I didn’t get another crack at a WordPress site until the Cincinnati Metropolitan Housing Authority. This when I started truly getting the hang of things. Instead of searching for a theme, I found a framework in Genesis. Genesis is a parent theme that is lightweight, secure, and responsive. You customize it by creating a child theme, which is the best approach. I built the next few websites using Genesis and the projects were all successful. The Genesis license is a lifetime one, and the community is active, both big pros. That said, I still had stuff to learn.

  • Everything was a plugin. You need columns? Plugin. You need to disable page titles? Plugin? You need…well, you get the picture. The framework could use to include some more options, just not the cluster that the multi-purpose ones provide.
  • Continuing on the first point, I felt the Genesis framework left something to be desired, especially in the long-term. I like empowering clients to take control of their websites if they have the time and don’t have the resources to pay me for continued support. If they wanted to create a flashy new page, their options were limited because at best, they would need to know shortcodes, at worst, html and css. That, I felt, was too much to ask.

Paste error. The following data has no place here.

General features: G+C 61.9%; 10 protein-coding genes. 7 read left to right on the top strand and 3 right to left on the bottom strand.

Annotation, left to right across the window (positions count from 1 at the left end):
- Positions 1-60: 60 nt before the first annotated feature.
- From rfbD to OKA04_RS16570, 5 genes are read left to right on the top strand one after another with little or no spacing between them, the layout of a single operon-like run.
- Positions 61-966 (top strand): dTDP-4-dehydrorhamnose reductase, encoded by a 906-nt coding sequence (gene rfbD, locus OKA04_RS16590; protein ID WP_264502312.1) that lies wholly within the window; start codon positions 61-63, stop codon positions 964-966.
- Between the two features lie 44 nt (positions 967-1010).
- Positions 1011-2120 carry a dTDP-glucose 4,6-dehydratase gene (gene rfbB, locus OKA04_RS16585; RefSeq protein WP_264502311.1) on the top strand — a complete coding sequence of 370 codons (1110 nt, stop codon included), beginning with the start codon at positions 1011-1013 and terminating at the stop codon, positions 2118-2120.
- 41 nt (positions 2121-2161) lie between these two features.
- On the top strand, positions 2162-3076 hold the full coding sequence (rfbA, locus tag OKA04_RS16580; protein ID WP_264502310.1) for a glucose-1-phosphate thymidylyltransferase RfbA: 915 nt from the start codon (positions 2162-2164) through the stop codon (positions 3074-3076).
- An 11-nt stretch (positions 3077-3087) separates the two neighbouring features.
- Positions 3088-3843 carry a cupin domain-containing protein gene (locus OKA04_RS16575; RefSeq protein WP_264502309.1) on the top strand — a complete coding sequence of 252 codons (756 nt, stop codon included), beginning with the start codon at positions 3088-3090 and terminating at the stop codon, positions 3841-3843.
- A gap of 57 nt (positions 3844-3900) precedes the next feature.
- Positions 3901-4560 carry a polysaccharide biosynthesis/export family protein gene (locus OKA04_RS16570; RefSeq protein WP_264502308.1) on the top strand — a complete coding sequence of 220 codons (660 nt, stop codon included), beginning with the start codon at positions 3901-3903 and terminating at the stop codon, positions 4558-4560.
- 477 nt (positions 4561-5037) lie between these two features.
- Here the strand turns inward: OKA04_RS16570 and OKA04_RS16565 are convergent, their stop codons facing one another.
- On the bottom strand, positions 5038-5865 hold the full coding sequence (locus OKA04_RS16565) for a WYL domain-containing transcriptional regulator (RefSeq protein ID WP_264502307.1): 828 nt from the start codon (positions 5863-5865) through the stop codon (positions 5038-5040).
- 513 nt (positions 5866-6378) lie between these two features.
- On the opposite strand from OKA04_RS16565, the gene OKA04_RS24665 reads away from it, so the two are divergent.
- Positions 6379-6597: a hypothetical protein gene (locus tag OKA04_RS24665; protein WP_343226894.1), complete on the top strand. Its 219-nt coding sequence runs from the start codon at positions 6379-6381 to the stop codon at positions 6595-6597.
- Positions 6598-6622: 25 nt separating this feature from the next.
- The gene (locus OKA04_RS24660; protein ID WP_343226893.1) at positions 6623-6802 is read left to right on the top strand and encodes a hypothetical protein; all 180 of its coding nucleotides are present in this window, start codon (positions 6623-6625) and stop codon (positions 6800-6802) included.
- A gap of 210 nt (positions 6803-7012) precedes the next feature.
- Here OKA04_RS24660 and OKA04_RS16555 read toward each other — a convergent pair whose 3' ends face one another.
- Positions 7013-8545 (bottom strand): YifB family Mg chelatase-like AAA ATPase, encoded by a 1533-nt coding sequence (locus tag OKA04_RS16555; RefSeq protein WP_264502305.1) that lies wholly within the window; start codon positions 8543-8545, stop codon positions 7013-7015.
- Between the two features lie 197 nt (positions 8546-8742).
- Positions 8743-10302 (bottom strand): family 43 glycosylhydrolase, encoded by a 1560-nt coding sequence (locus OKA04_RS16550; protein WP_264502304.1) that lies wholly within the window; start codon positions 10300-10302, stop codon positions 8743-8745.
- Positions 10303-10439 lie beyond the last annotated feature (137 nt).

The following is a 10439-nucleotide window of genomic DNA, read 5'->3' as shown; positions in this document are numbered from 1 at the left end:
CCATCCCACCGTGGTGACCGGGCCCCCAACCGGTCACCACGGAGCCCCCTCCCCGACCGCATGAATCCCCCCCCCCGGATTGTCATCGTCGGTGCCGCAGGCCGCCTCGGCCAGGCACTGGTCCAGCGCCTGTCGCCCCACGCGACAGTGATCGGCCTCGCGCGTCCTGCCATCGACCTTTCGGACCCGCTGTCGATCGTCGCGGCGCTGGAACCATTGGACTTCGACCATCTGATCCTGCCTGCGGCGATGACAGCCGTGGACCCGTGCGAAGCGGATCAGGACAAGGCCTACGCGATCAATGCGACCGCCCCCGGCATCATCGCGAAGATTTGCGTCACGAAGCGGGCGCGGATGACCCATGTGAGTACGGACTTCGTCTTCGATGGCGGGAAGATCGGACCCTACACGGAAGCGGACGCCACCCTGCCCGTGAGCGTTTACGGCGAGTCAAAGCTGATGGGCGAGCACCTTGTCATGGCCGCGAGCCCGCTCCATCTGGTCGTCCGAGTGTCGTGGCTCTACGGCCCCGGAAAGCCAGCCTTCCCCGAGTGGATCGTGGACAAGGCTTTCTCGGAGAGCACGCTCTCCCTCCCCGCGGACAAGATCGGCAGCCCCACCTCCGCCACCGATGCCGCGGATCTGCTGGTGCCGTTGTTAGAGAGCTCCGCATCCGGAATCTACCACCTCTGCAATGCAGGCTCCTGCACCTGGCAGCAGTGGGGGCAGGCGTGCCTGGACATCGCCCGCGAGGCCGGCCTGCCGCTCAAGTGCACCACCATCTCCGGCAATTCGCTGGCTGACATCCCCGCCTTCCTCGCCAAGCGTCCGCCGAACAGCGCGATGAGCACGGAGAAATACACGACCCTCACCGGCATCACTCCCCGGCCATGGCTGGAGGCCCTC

2016 – The Dream Theme

Finally, I arrived at Divi and its maker, Elegant Themes. Before Divi, Elegant Themes had pumped out many moderate to sub-par themes that were great for small, niche sites, but nothing that would wow anyone. The company stepped their game up with Divi.

I give it high marks. The intuitive visual builder, the extendability of the theme, the great community, Elegant Theme’s responsiveness to new ideas, and the lifetime support are all reasons I will continue leveraging the Divi framework for my WordPress projects.